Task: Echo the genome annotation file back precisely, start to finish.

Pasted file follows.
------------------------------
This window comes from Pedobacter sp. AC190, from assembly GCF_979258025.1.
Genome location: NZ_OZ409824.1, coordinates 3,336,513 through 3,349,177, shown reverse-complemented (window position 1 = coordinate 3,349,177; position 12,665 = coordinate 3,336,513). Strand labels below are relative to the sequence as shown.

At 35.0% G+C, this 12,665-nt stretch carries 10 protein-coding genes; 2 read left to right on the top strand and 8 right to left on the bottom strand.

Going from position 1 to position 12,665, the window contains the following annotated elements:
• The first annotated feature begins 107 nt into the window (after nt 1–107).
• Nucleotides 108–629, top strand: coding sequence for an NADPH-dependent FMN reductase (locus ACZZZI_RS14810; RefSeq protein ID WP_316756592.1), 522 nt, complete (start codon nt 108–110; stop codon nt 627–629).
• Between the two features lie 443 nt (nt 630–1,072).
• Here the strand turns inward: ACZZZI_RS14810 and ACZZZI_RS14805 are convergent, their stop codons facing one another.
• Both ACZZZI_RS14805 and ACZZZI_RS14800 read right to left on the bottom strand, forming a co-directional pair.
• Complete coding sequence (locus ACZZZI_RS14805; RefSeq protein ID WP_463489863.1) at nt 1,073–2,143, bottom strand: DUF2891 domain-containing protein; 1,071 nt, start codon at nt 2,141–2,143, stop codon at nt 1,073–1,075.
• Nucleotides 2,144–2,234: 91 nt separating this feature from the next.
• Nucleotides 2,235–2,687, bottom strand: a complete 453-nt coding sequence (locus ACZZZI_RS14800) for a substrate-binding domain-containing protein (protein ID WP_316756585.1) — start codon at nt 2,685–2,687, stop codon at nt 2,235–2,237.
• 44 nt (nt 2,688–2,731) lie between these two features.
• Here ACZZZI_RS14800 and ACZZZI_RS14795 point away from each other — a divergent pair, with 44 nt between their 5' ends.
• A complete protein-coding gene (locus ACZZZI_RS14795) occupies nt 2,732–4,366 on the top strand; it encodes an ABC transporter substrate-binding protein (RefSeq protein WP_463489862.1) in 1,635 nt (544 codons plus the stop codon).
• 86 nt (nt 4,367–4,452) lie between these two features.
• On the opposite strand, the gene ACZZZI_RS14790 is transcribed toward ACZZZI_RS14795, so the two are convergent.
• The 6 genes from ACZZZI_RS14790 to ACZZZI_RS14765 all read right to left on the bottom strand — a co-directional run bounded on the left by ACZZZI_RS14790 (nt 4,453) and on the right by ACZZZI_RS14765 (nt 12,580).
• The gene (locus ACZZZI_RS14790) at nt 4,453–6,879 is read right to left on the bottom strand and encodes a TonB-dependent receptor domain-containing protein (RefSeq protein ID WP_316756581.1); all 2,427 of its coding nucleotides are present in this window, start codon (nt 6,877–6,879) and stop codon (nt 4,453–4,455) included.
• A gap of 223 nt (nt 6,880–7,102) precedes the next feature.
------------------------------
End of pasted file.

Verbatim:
This window comes from Pedobacter sp. AC190, from assembly GCF_979258025.1.
Genome location: NZ_OZ409824.1, coordinates 3,336,513 through 3,349,177, shown reverse-complemented (window position 1 = coordinate 3,349,177; position 12,665 = coordinate 3,336,513). Strand labels below are relative to the sequence as shown.

At 35.0% G+C, this 12,665-nt stretch carries 10 protein-coding genes; 2 read left to right on the top strand and 8 right to left on the bottom strand.

Going from position 1 to position 12,665, the window contains the following annotated elements:
• The first annotated feature begins 107 nt into the window (after nt 1–107).
• Nucleotides 108–629, top strand: coding sequence for an NADPH-dependent FMN reductase (locus ACZZZI_RS14810; RefSeq protein ID WP_316756592.1), 522 nt, complete (start codon nt 108–110; stop codon nt 627–629).
• Between the two features lie 443 nt (nt 630–1,072).
• Here the strand turns inward: ACZZZI_RS14810 and ACZZZI_RS14805 are convergent, their stop codons facing one another.
• Both ACZZZI_RS14805 and ACZZZI_RS14800 read right to left on the bottom strand, forming a co-directional pair.
• Complete coding sequence (locus ACZZZI_RS14805; RefSeq protein ID WP_463489863.1) at nt 1,073–2,143, bottom strand: DUF2891 domain-containing protein; 1,071 nt, start codon at nt 2,141–2,143, stop codon at nt 1,073–1,075.
• Nucleotides 2,144–2,234: 91 nt separating this feature from the next.
• Nucleotides 2,235–2,687, bottom strand: a complete 453-nt coding sequence (locus ACZZZI_RS14800) for a substrate-binding domain-containing protein (protein ID WP_316756585.1) — start codon at nt 2,685–2,687, stop codon at nt 2,235–2,237.
• 44 nt (nt 2,688–2,731) lie between these two features.
• Here ACZZZI_RS14800 and ACZZZI_RS14795 point away from each other — a divergent pair, with 44 nt between their 5' ends.
• A complete protein-coding gene (locus ACZZZI_RS14795) occupies nt 2,732–4,366 on the top strand; it encodes an ABC transporter substrate-binding protein (RefSeq protein WP_463489862.1) in 1,635 nt (544 codons plus the stop codon).
• 86 nt (nt 4,367–4,452) lie between these two features.
• On the opposite strand, the gene ACZZZI_RS14790 is transcribed toward ACZZZI_RS14795, so the two are convergent.
• The 6 genes from ACZZZI_RS14790 to ACZZZI_RS14765 all read right to left on the bottom strand — a co-directional run bounded on the left by ACZZZI_RS14790 (nt 4,453) and on the right by ACZZZI_RS14765 (nt 12,580).
• The gene (locus ACZZZI_RS14790) at nt 4,453–6,879 is read right to left on the bottom strand and encodes a TonB-dependent receptor domain-containing protein (RefSeq protein ID WP_316756581.1); all 2,427 of its coding nucleotides are present in this window, start codon (nt 6,877–6,879) and stop codon (nt 4,453–4,455) included.
• A gap of 223 nt (nt 6,880–7,102) precedes the next feature.